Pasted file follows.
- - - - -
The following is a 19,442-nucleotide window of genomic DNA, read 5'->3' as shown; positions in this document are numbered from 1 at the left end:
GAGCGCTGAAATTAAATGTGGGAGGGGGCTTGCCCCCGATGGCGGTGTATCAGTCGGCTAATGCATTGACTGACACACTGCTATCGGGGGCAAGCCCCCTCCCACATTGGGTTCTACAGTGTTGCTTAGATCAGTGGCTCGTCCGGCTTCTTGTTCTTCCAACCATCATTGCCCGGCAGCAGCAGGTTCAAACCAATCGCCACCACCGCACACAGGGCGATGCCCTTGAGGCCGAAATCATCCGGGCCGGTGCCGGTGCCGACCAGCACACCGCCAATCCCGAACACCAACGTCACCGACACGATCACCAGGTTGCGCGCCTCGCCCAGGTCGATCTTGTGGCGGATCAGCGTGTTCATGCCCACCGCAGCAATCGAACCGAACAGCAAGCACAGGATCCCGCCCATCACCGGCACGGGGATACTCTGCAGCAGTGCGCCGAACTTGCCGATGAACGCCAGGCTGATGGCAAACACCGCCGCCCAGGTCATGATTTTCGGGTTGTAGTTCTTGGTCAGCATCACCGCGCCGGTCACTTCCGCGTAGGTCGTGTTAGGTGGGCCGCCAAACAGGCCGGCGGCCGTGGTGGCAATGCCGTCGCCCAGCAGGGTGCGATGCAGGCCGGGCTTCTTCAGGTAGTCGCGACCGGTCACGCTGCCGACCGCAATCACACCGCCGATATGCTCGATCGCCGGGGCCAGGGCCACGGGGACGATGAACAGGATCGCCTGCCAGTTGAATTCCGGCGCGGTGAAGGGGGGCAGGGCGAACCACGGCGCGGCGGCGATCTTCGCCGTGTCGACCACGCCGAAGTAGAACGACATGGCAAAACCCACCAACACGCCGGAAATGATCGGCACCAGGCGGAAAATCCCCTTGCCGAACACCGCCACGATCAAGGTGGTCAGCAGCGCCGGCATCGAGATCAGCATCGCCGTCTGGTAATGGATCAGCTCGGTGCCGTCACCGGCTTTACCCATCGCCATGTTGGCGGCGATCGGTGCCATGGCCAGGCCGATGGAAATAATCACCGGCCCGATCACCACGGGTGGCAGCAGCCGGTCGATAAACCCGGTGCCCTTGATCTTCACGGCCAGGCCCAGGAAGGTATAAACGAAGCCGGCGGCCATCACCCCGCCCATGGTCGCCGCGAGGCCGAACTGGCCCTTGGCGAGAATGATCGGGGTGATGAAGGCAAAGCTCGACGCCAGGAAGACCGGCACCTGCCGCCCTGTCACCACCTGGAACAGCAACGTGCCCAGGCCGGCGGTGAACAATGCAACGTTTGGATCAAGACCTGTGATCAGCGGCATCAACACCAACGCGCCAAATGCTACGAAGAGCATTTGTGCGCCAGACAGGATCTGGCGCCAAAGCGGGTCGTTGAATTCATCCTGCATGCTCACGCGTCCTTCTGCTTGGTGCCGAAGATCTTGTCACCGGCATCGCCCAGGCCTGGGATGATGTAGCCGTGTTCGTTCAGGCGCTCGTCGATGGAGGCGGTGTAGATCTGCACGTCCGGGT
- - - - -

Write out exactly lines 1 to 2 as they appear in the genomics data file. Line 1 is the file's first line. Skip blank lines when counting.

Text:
The following is a 19,442-nucleotide window of genomic DNA, read 5'->3' as shown; positions in this document are numbered from 1 at the left end:
GAGCGCTGAAATTAAATGTGGGAGGGGGCTTGCCCCCGATGGCGGTGTATCAGTCGGCTAATGCATTGACTGACACACTGCTATCGGGGGCAAGCCCCCTCCCACATTGGGTTCTACAGTGTTGCTTAGATCAGTGGCTCGTCCGGCTTCTTGTTCTTCCAACCATCATTGCCCGGCAGCAGCAGGTTCAAACCAATCGCCACCACCGCACACAGGGCGATGCCCTTGAGGCCGAAATCATCCGGGCCGGTGCCGGTGCCGACCAGCACACCGCCAATCCCGAACACCAACGTCACCGACACGATCACCAGGTTGCGCGCCTCGCCCAGGTCGATCTTGTGGCGGATCAGCGTGTTCATGCCCACCGCAGCAATCGAACCGAACAGCAAGCACAGGATCCCGCCCATCACCGGCACGGGGATACTCTGCAGCAGTGCGCCGAACTTGCCGATGAACGCCAGGCTGATGGCAAACACCGCCGCCCAGGTCATGATTTTCGGGTTGTAGTTCTTGGTCAGCATCACCGCGCCGGTCACTTCCGCGTAGGTCGTGTTAGGTGGGCCGCCAAACAGGCCGGCGGCCGTGGTGGCAATGCCGTCGCCCAGCAGGGTGCGATGCAGGCCGGGCTTCTTCAGGTAGTCGCGACCGGTCACGCTGCCGACCGCAATCACACCGCCGATATGCTCGATCGCCGGGGCCAGGGCCACGGGGACGATGAACAGGATCGCCTGCCAGTTGAATTCCGGCGCGGTGAAGGGGGGCAGGGCGAACCACGGCGCGGCGGCGATCTTCGCCGTGTCGACCACGCCGAAGTAGAACGACATGGCAAAACCCACCAACACGCCGGAAATGATCGGCACCAGGCGGAAAATCCCCTTGCCGAACACCGCCACGATCAAGGTGGTCAGCAGCGCCGGCATCGAGATCAGCATCGCCGTCTGGTAATGGATCAGCTCGGTGCCGTCACCGGCTTTACCCATCGCCATGTTGGCGGCGATCGGTGCCATGGCCAGGCCGATGGAAATAATCACCGGCCCGATCACCACGGGTGGCAGCAGCCGGTCGATAAACCCGGTGCCCTTGATCTTCACGGCCAGGCCCAGGAAGGTATAAACGAAGCCGGCGGCCATCACCCCGCCCATGGTCGCCGCGAGGCCGAACTGGCCCTTGGCGAGAATGATCGGGGTGATGAAGGCAAAGCTCGACGCCAGGAAGACCGGCACCTGCCGCCCTGTCACCACCTGGAACAGCAACGTGCCCAGGCCGGCGGTGAACAATGCAACGTTTGGATCAAGACCTGTGATCAGCGGCATCAACACCAACGCGCCAAATGCTACGAAGAGCATTTGTGCGCCAGACAGGATCTGGCGCCAAAGCGGGTCGTTGAATTCATCCTGCATGCTCACGCGTCCTTCTGCTTGGTGCCGAAGATCTTGTCACCGGCATCGCCCAGGCCTGGGATGATGTAGCCGTGTTCGTTCAGGCGCTCGTCGATGGAGGCGGTGTAGATCTGCACGTCCGGGT